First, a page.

During our Wild Damn Texan heyday drax0r and I were returning to the office from a rare offsite break where we entered our two-story office building's elevator. Just before the door closed, the only other person we'd ever seen in the building entered the car. drax0r pushed the button to the second floor.
The stranger commented that the presence of more than a single button was excessive, as a single button would suffice no matter which floor you were on, or which floor you were attempting to gain access to. drax0r agreed, adding that if you didn't know (for whatever reason) on which floor you started, a second button further complicated the process of getting to where you needed to go.
By virtue of being in the elevator of a two-story building they agreed that a single-button user interface was not only more effective, but also more efficient.
I was reminded of the time I set my answering machine to emit a single beep rather than a message telling the caller what do after said beep - we all know what to do after the beep. Unless there is no self-fulfilling message prior as it turns out, as 100% of my callers did not leave messages. When I confronted them as to why, they all explained they were waiting for the beep after the message rather than the beep itself. In my mind someone - anyone - would enter that single-button elevator and be dumbstruck as to how proceed based on a shift from the standard paradigm.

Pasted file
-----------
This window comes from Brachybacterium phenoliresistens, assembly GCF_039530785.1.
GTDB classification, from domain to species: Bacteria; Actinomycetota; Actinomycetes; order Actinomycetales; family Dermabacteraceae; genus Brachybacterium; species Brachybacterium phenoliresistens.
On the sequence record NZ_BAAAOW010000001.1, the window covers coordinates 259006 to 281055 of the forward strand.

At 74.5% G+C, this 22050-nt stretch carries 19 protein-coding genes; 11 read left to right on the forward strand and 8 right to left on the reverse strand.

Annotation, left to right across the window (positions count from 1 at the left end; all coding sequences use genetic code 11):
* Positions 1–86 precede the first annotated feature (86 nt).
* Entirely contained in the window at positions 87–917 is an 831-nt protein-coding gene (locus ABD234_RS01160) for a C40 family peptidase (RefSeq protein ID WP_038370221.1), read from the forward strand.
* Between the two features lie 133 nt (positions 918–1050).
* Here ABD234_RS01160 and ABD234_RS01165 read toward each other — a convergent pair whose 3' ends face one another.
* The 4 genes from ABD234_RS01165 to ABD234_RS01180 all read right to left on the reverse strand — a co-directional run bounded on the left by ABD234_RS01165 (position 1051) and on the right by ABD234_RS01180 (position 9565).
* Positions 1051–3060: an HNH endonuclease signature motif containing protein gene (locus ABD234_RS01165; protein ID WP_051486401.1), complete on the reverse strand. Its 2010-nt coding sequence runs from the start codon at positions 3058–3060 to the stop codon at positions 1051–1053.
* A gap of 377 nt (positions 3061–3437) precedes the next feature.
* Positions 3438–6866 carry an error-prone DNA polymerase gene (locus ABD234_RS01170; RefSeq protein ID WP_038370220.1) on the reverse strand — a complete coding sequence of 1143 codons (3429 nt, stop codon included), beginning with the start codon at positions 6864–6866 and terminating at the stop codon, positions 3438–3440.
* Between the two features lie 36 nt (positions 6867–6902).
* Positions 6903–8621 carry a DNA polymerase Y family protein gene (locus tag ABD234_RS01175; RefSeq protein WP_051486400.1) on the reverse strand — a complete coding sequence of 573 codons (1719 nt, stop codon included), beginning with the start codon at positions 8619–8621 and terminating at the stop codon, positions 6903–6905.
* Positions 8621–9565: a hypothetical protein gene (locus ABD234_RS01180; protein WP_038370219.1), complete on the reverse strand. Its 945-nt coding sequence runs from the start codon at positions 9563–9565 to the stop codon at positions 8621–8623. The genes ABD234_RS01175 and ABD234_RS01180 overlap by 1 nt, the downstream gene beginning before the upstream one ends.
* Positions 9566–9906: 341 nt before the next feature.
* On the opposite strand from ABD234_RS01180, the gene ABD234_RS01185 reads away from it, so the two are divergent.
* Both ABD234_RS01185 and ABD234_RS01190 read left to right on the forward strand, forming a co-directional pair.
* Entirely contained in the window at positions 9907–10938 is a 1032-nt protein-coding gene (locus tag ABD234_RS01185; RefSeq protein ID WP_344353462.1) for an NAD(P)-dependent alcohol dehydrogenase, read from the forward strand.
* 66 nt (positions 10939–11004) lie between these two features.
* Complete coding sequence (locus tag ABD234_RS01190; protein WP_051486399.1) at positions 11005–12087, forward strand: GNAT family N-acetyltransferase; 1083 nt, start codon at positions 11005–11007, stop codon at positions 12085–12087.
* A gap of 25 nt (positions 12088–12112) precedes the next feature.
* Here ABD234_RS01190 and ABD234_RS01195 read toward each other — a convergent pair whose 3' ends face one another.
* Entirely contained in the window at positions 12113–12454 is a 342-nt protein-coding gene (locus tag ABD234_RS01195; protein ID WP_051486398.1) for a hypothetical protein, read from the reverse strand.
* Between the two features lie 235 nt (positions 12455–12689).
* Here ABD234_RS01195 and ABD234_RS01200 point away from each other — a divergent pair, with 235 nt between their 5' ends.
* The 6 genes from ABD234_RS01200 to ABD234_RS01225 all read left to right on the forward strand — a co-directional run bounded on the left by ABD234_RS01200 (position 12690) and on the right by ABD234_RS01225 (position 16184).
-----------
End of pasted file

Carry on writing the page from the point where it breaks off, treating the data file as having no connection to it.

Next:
That aside, any system which is highly configurable is by that very nature also enormously complex. Self-aware artificial intelligence systems even moreso. But a single-button user interface has a power so great as to outlast and outsmart highly configurable enormously complex AIs: universal understanding. [The elevator scenario notwithstanding] any person from any age group from any culture any where would no doubt be compelled to press the only button in sight.
Its power is in its simplicity.